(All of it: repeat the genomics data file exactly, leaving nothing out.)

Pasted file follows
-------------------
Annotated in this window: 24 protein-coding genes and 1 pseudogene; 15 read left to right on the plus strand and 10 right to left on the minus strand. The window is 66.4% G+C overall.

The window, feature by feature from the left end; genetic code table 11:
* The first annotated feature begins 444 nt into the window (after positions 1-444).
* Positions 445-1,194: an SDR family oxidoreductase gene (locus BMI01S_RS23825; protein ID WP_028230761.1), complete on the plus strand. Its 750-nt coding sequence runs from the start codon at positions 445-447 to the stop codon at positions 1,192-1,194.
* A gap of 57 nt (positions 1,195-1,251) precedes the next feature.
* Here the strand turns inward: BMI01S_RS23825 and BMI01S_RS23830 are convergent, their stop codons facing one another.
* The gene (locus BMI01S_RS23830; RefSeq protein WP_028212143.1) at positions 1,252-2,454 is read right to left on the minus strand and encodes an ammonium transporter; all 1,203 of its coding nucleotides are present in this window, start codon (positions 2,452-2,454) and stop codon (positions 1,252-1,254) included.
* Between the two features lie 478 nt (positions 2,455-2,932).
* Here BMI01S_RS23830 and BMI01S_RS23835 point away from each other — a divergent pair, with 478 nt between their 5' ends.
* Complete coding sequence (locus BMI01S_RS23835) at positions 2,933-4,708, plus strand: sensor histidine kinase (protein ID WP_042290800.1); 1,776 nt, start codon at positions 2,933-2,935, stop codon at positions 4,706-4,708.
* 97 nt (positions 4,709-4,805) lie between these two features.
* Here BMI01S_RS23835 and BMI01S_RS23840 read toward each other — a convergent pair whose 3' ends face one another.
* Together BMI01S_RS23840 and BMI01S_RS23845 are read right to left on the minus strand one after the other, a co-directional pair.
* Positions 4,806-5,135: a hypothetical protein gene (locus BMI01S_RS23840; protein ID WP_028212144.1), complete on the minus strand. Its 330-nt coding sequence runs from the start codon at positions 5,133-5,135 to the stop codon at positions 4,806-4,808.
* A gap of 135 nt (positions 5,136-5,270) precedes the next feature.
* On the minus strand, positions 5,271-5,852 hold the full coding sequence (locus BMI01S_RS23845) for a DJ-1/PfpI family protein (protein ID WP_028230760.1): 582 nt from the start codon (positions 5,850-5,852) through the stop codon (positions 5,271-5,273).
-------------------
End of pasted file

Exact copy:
Annotated in this window: 24 protein-coding genes and 1 pseudogene; 15 read left to right on the plus strand and 10 right to left on the minus strand. The window is 66.4% G+C overall.

The window, feature by feature from the left end; genetic code table 11:
* The first annotated feature begins 444 nt into the window (after positions 1-444).
* Positions 445-1,194: an SDR family oxidoreductase gene (locus BMI01S_RS23825; protein ID WP_028230761.1), complete on the plus strand. Its 750-nt coding sequence runs from the start codon at positions 445-447 to the stop codon at positions 1,192-1,194.
* A gap of 57 nt (positions 1,195-1,251) precedes the next feature.
* Here the strand turns inward: BMI01S_RS23825 and BMI01S_RS23830 are convergent, their stop codons facing one another.
* The gene (locus BMI01S_RS23830; RefSeq protein WP_028212143.1) at positions 1,252-2,454 is read right to left on the minus strand and encodes an ammonium transporter; all 1,203 of its coding nucleotides are present in this window, start codon (positions 2,452-2,454) and stop codon (positions 1,252-1,254) included.
* Between the two features lie 478 nt (positions 2,455-2,932).
* Here BMI01S_RS23830 and BMI01S_RS23835 point away from each other — a divergent pair, with 478 nt between their 5' ends.
* Complete coding sequence (locus BMI01S_RS23835) at positions 2,933-4,708, plus strand: sensor histidine kinase (protein ID WP_042290800.1); 1,776 nt, start codon at positions 2,933-2,935, stop codon at positions 4,706-4,708.
* 97 nt (positions 4,709-4,805) lie between these two features.
* Here BMI01S_RS23835 and BMI01S_RS23840 read toward each other — a convergent pair whose 3' ends face one another.
* Together BMI01S_RS23840 and BMI01S_RS23845 are read right to left on the minus strand one after the other, a co-directional pair.
* Positions 4,806-5,135: a hypothetical protein gene (locus BMI01S_RS23840; protein ID WP_028212144.1), complete on the minus strand. Its 330-nt coding sequence runs from the start codon at positions 5,133-5,135 to the stop codon at positions 4,806-4,808.
* A gap of 135 nt (positions 5,136-5,270) precedes the next feature.
* On the minus strand, positions 5,271-5,852 hold the full coding sequence (locus BMI01S_RS23845) for a DJ-1/PfpI family protein (protein ID WP_028230760.1): 582 nt from the start codon (positions 5,850-5,852) through the stop codon (positions 5,271-5,273).